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DPS contract talks on hold over Lansing inaction; union leaders say that's a mistake

DPS emergency manager Steven Rhodes.
John Meiu
Detroit Legal News Publishing LLC

Contract talks between Detroit Public Schools teachers and the district’s emergency manager are on hold, and union leaders say that’s a mistake.

Contracts for DPS teachers and most other school employees expire June 30th.

Emergency Manager Steven Rhodes has said the district will delay collective bargaining until Lansing acts on legislation to prevent a DPS bankruptcy.

The state House and Senate have both passed aid packages that would prevent the district from becoming insolvent after June 30th, but they go about that in very different ways. The process of resolving those differences has hit some significant roadblocks in Lansing.

In the meantime, Rhodes said in a statement last week that the district will “defer” collective bargaining until “legislation is closer to its final form.”

“We want to proceed with collective bargaining negotiations as promptly as possible. However, it will be more productive to begin the negotiations when all of the parties have a real understanding of the resources that will be available to make the kind of commitments required in the bargaining process,” Rhodes said.

But Ivy Bailey, interim president of the Detroit Federation of Teachers, thinks it makes sense to start talking.

Bailey says she understands Rhodes’ position. But she says there are non-monetary aspects of the teachers' contract, like teacher evaluation procedures, that can be discussed now.

“Nothing will be set in stone. These are all proposals,” Bailey said. “And I think we can decide what we all agree on, we can come to a happy medium, and we can set that aside. And then we can move onto the next thing.”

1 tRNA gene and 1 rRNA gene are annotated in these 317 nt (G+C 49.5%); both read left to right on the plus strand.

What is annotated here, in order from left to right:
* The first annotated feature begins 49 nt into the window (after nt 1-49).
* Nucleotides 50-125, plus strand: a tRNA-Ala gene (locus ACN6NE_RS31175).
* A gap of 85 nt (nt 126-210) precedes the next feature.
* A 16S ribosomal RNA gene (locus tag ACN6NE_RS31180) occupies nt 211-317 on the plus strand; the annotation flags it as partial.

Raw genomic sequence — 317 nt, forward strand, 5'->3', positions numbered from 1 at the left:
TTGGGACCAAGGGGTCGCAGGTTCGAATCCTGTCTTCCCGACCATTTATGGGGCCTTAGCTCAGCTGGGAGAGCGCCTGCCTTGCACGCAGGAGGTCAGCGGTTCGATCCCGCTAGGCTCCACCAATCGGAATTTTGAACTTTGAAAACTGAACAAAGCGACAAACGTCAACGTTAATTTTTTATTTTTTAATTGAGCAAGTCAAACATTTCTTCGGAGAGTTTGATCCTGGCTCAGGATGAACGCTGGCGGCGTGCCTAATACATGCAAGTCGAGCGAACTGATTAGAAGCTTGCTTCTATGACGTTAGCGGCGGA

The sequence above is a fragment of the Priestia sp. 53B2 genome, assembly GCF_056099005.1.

Bailey says that even if state lawmakers eventually do pass a bankruptcy-style restructuring similar to what the Senate passed—one that would split the existing district into an “old company/new company” model—the details of how that will be implemented are still very unclear.

Bailey says that’s a big concern.

“How is this new company going to work?” she asked. “Are we going to be in a situation where everything is all ready, with all teachers in place, when school starts back in September?”

“I just don’t want to be scrambling at the last minute trying to see how we’re going to formulate our school system.”

Equally unclear is what will happen if there’s no new contract in place by June 30.

The Senate bill provides for transferring all current DPS employees to the new “community district,” as well as “the terms and conditions of that collective bargaining agreement applicable to employees… on the transfer date.” The legislation currently sets that transfer date as July 1.

Given the time crunch, Bailey thinks teachers will likely have to ask to extend their current contract, one she says was largely “imposed” by former emergency managers. She admits she doesn’t know what will happen going forward in that case.

“And I just once again feel those are the things we can kind of talk about right now,” Bailey said. “They don’t cost any money.”

In his statement, Rhodes said, “the district will continue to act in good faith and work with its unions,” and urged the Legislature to “work thoughtfully, but with all due speed, to pass legislation that will create a successful future for the students of Detroit.”

Sarah Cwiek joined Michigan Public in October 2009. As our Detroit reporter, she is helping us expand our coverage of the economy, politics, and culture in and around the city of Detroit.
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